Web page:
While Microsoft faces the heat from gamers over rumors of a possible "always on" requirement for the Xbox Infinity, Sony president of Worldwide Studios Shuhei Yoshida stepped out and told Game Informer magazine that the option was never a consideration for the PlayStation 4 due to the differences in web services across the globe.
"Did we consider it? No, we didn’t consider it," said Yoshida. "The main reason being that many countries don’t have robust Internet connections. It makes sense for people to have Internet connections to play online games, but for offline games there are many countries that we saw [that] do not really have robust Internet."
He makes a good point, and one that we've undoubtedly made in the past. Having an "always on" Internet connection could kill business in markets where customers don't have unlimited access to the Internet. Sure, it's a great way to combat piracy, but it's also a great way to shun customers in rural areas, and those who are not allowed to access the Internet, period.
Up until recently, it was rumored that Microsoft's next console would require an Internet connection at all times. If a consumer was playing a single-player game or watching a movie when the Internet connection went out, the console supposedly went into troubleshooting mode. Without an Internet connection, software could not load.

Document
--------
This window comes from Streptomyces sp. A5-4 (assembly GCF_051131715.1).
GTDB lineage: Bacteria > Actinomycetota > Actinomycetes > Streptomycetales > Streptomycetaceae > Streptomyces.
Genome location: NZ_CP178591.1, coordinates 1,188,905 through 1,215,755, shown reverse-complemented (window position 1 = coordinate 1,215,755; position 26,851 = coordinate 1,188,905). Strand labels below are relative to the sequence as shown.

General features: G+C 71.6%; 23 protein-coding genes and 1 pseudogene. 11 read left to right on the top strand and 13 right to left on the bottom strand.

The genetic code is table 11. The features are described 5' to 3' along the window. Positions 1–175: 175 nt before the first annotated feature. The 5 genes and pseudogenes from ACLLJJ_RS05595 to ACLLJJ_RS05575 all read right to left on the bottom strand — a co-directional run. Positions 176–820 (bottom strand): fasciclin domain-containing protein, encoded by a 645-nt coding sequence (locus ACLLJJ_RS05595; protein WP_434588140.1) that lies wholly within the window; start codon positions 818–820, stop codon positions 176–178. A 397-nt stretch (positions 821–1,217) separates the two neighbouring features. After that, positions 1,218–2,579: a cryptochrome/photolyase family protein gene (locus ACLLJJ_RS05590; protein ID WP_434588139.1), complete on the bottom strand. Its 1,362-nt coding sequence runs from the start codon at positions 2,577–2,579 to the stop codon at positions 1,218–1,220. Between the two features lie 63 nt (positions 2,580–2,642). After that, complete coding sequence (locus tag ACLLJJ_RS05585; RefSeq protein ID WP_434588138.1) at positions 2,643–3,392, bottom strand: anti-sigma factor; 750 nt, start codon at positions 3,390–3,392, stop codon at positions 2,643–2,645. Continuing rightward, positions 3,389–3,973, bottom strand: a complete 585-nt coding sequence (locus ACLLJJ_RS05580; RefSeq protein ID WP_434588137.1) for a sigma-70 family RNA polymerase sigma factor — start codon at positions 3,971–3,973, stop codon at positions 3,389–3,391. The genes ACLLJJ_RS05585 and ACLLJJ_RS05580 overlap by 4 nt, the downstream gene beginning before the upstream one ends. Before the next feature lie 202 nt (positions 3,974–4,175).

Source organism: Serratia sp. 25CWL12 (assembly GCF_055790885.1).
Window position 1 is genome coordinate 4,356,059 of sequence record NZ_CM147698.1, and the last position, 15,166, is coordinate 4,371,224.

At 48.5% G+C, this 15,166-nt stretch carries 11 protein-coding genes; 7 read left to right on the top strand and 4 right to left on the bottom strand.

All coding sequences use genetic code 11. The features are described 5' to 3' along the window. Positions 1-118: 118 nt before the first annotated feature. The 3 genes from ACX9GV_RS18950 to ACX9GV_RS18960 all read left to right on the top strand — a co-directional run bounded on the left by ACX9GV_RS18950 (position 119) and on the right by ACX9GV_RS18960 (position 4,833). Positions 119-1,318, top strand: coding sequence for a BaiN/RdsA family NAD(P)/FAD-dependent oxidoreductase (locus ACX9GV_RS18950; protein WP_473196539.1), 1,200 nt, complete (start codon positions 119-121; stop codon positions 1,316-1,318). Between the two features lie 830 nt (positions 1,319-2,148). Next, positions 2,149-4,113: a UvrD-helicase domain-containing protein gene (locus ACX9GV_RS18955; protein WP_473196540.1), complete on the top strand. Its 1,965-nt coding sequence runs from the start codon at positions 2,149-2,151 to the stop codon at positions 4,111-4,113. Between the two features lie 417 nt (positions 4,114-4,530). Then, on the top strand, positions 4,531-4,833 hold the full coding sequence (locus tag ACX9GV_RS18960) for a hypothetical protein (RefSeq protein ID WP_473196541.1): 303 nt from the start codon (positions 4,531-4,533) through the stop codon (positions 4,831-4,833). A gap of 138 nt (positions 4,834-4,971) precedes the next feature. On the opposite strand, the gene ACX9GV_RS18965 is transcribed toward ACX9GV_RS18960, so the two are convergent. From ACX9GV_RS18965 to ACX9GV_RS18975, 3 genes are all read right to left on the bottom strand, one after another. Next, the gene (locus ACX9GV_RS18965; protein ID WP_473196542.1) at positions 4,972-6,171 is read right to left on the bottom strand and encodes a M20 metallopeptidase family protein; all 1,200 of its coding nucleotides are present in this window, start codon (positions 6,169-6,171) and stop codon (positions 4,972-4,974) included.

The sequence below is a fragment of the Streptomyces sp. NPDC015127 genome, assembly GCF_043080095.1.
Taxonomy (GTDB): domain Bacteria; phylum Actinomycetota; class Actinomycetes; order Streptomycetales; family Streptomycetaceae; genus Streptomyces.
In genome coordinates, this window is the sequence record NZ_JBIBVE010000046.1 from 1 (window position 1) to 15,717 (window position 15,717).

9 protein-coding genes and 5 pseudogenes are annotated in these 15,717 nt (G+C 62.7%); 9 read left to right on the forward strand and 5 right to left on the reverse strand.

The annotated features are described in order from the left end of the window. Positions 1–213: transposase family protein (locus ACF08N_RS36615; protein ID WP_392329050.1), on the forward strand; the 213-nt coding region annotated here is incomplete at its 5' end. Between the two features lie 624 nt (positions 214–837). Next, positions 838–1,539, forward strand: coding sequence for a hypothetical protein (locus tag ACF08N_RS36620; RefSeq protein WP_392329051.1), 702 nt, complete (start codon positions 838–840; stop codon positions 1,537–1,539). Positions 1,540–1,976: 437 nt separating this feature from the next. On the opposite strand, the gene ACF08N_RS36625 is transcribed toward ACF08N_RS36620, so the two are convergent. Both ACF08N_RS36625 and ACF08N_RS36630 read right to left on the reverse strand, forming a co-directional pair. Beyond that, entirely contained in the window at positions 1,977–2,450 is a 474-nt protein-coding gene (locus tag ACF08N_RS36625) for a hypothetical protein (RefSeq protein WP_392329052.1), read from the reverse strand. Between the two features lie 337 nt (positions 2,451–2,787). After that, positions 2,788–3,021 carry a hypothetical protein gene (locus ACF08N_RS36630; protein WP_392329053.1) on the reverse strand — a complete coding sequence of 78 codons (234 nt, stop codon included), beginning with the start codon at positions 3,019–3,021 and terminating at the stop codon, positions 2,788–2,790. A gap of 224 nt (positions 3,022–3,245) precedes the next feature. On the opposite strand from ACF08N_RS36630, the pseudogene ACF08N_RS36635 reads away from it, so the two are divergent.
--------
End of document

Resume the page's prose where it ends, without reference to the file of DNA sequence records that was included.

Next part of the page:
But an internal Microsoft email cleared some of the air, revealing that many services will work without it, including single-player games.
"Durango is designed to deliver the future of entertainment while engineered to be tolerant of today's Internet," the email states. "There are a number of scenarios that our users expect to work without an Internet connection, and those should 'just work' regardless of their current connection status. Those include, but are not limited to playing a Blu-ray disc, watching live TV, and yes playing a single player game."
Was this always the case, or did Microsoft feel the heat from agitated gamers and make adjustments? If the console is going to serve as a set-top box, then it will remain online anyway whether it's in use or not. But at least it sounds as if gamers will be able to play their games if the connection goes down due to weather, maintenance reasons, or utility worker blunders.